I would advise being open-minded when reviewing your web analytics data. Don’t be precious over the stats just because you’ve spent loads of time nurturing your social media presence, writing blogs, or spending in PPC. And don’t try and paint the picture that supports this effort if it’s tenuous. If you’re tracking correctly then the data should indicate where you may need to pivot if you’re not getting the desired impact.
Sometimes getting peer reviews or a third party to review activity with a fresher pair of eyes can offer the objective analysis you need to make pragmatic decisions.
Likewise search is riddled with fact vs. personal preference. In order to meet search demand you need to align with what the user is searching for, not what you’d like them to search for. When it comes to misspellings this can be a little tricky as you don’t want to purposefully spell things wrong, but you do also want to align with what the customer is looking for (and they’re probably none the wiser if they’re spelling something wrong). So tread carefully with poor spellings and find the balance between matching customer expectations and conforming to brand guidelines.
Test with your target audience
Now I’m not the target audience for all briefs that come in, so again I can’t pretend that my opinion is any less flawed, but my naivety sparks me to go and seek out audience insights. Finding people who are customers or could be customers to ask them; promoting a culture of testing and experimenting with live activity to gain data which would infer preference; and evaluating what the category norms are.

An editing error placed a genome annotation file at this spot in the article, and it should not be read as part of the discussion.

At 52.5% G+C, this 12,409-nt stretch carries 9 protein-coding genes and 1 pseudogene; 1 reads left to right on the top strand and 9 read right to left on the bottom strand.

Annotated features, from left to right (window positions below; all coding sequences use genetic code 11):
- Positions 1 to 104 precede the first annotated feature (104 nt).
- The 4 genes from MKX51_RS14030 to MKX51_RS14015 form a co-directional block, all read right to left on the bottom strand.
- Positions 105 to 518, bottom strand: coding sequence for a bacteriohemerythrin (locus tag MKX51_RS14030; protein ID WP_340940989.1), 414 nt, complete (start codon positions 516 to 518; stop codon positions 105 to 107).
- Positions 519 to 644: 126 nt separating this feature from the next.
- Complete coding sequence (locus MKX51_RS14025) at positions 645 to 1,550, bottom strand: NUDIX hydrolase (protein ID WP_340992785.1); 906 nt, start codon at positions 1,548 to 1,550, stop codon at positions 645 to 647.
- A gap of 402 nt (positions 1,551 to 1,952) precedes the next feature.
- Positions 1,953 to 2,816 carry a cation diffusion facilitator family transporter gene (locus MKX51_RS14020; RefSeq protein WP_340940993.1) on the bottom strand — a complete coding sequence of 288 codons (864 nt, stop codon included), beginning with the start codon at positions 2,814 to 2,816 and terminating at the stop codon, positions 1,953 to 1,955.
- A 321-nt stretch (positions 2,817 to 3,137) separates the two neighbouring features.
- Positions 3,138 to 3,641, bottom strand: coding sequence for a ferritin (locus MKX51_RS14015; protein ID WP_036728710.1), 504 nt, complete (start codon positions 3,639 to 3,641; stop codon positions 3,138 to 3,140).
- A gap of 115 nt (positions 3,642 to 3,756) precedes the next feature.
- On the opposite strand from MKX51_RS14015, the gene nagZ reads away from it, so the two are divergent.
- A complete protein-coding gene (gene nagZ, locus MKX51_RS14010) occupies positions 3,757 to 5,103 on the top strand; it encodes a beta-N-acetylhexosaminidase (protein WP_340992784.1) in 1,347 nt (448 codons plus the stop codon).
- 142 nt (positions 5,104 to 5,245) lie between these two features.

With conversion rate optimisation
Recently we finished a project where the outcome couldn’t be closer to the truth with regards to personal opinion not aligning with customer preference. We’ve been working with postal gold buyer Postgoldforcash.com for the past 10 years (so you’d think we’d know them and their customer base quite well by now), and over that time we’ve launched a few A:B tests to evolve their website performance. In most cases these tests haven’t really shifted the needle with regards to performance, but our last, most comprehensive conversion rate project, really surprised us.
For full details of the case study click here. To summarise, we deployed a series of landing page tests in the pursuit of a better conversion rate. These tests were in most cases iterative and concentrated on changes to call to action, colour palette and the introduction of more urgency into the decision making. With each new test we made headway with tiny improvements to conversion rate, but we really wanted to push the boundaries and came up with a completely different re-design including colour palette, tone of voice and visual style.